Apr 20, 2009 | 6
Quick to light up despite the potential risks? Take note: there may be a way to rapidly predict your chances of developing lung cancer – and provide yet more incentive to kick the habit. Researchers have discovered that smokers who excrete high levels of two tobacco metabolites (chemicals produced when the body breaks down tobacco) in their urine are up to 8.5 times more likely than those who excrete low levels to develop lung cancer.
"If we can identify a smoker with a high level of metabolites, and down the road they have a higher risk of lung cancer, public health workers can get them motivated to quit smoking,” lead researcher Jian-Min Yuan, a cancer epidemiologist at the University of Minnesota in Minneapolis, told Bloomberg News.
Nov 25, 2008 | 5
After five days of ill-fated attempts, International Space Station (ISS) astronauts today ran two successful tests of equipment on board designed to turn urine, sweat and moisture from the air into drinking water, NASA.gov reports. NASA now must decide whether the contraption, deemed essential for hydration of future astronauts traveling farther out into space, should return with the space shuttle Edeavour on Sunday or remain on the ISS for further testing, according to the Associated Press.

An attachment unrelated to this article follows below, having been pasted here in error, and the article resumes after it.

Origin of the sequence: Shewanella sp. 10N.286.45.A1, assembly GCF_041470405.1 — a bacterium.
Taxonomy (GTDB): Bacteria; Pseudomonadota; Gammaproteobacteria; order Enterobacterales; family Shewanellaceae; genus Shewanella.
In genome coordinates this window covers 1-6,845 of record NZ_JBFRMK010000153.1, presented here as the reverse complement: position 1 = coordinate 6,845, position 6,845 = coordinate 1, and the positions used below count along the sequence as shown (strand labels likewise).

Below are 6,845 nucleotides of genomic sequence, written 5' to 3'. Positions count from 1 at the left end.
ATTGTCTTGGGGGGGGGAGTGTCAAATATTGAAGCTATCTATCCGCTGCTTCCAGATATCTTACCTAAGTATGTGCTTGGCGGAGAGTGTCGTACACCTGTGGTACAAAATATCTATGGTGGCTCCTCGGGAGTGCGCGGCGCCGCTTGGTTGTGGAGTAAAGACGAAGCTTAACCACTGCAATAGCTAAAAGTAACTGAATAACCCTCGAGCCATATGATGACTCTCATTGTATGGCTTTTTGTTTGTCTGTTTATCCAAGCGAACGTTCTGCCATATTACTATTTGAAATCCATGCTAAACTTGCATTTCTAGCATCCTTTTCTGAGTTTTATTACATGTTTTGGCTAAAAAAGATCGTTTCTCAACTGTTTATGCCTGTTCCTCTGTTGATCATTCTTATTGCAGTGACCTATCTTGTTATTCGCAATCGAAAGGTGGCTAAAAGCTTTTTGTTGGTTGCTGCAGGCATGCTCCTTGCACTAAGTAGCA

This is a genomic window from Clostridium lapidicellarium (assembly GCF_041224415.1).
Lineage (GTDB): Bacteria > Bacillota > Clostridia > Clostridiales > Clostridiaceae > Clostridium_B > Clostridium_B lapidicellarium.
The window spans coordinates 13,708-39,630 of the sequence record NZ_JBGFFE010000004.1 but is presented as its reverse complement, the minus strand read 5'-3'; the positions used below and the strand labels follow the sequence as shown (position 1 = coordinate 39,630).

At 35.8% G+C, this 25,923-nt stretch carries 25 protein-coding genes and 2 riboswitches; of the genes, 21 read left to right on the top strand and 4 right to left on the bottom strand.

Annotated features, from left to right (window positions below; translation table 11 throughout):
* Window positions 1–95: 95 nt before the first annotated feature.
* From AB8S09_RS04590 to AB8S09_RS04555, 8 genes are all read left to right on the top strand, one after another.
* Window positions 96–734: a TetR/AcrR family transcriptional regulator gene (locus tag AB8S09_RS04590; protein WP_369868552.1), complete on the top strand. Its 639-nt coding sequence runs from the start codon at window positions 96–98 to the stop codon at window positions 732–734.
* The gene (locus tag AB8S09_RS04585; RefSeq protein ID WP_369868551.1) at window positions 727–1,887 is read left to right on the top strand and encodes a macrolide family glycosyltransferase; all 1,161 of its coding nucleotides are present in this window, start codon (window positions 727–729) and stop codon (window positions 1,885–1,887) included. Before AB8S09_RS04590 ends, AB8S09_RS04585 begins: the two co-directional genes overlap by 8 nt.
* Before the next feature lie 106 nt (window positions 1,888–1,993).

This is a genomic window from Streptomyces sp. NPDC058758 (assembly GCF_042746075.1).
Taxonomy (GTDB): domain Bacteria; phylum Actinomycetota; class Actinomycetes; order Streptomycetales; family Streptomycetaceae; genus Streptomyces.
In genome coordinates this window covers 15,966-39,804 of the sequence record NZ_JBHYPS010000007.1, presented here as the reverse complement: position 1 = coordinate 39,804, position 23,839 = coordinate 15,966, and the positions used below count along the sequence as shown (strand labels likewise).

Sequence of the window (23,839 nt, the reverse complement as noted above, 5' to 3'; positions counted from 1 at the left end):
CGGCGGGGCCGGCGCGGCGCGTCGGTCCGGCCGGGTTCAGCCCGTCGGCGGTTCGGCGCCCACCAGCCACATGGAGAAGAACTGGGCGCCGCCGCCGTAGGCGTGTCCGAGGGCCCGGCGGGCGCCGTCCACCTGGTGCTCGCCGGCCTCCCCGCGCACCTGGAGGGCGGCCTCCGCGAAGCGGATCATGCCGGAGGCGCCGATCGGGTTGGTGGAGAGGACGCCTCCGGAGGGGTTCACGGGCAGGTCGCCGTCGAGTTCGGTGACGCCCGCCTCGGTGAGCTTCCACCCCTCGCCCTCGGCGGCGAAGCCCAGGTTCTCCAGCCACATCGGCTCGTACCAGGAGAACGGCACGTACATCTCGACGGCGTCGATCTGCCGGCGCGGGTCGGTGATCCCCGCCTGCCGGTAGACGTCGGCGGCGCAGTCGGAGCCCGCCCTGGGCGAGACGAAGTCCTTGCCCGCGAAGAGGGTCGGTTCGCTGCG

After some tinkering (including installation of new support brackets to secure the system's centrifuge) by station commander Mike Fincke and shuttle mission specialist Don Pettit, the Urine Processor Assembly (part of the station's new Water Recovery System), successfully finished a full five-hour run, Space.com reported today. The astronauts successfully operated the system again three hours later after it cooled down. The $154 million water recycling system is part of a $250 million regenerative life support system designed to sustain larger space station crews with fewer supply drop-offs from visiting spacecraft, Space.com reports; the first six-person crew (currently there are only three astronauts on board at a time when there isn't a visiting spacecraft) is due to arrive at the orbiting lab next May.
Nov 21, 2008
Turning urine into drinkable water apparently isn't so easy. At least not in space. As the space shuttle Endeavour and International Space Station (ISS) crews gear up for tomorrow's scheduled seven-hour spacewalk, they're still wondering what to do with their malfunctioning $250 million water-and-urine recycling system. The processor ran for about two hours today before shutting itself down, reports SpaceFlight Now. This failure follows yesterday's tense moments, when the urine processor assembly set off an alarm on the space station as astronauts attempted to test it, according to Space.com.
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